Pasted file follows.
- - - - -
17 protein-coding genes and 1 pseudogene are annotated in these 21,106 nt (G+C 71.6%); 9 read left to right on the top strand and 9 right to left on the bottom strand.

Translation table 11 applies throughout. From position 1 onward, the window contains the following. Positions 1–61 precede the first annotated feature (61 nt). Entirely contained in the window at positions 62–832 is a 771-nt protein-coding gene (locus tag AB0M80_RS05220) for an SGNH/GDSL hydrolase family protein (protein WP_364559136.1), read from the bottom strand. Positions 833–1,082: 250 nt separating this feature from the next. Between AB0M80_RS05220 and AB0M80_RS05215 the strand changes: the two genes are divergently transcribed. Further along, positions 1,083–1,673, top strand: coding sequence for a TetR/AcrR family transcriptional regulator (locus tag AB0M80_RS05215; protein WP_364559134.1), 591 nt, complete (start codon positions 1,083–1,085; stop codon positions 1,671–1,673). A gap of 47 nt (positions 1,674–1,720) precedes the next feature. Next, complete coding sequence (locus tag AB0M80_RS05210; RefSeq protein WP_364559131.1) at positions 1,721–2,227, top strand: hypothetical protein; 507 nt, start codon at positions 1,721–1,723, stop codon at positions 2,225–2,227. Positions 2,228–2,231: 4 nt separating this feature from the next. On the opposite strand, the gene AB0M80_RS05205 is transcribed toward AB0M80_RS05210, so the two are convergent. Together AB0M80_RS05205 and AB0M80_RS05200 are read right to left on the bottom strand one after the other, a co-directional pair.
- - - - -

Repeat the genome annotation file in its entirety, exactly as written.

17 protein-coding genes and 1 pseudogene are annotated in these 21,106 nt (G+C 71.6%); 9 read left to right on the top strand and 9 right to left on the bottom strand.

Translation table 11 applies throughout. From position 1 onward, the window contains the following. Positions 1–61 precede the first annotated feature (61 nt). Entirely contained in the window at positions 62–832 is a 771-nt protein-coding gene (locus tag AB0M80_RS05220) for an SGNH/GDSL hydrolase family protein (protein WP_364559136.1), read from the bottom strand. Positions 833–1,082: 250 nt separating this feature from the next. Between AB0M80_RS05220 and AB0M80_RS05215 the strand changes: the two genes are divergently transcribed. Further along, positions 1,083–1,673, top strand: coding sequence for a TetR/AcrR family transcriptional regulator (locus tag AB0M80_RS05215; protein WP_364559134.1), 591 nt, complete (start codon positions 1,083–1,085; stop codon positions 1,671–1,673). A gap of 47 nt (positions 1,674–1,720) precedes the next feature. Next, complete coding sequence (locus tag AB0M80_RS05210; RefSeq protein WP_364559131.1) at positions 1,721–2,227, top strand: hypothetical protein; 507 nt, start codon at positions 1,721–1,723, stop codon at positions 2,225–2,227. Positions 2,228–2,231: 4 nt separating this feature from the next. On the opposite strand, the gene AB0M80_RS05205 is transcribed toward AB0M80_RS05210, so the two are convergent. Together AB0M80_RS05205 and AB0M80_RS05200 are read right to left on the bottom strand one after the other, a co-directional pair.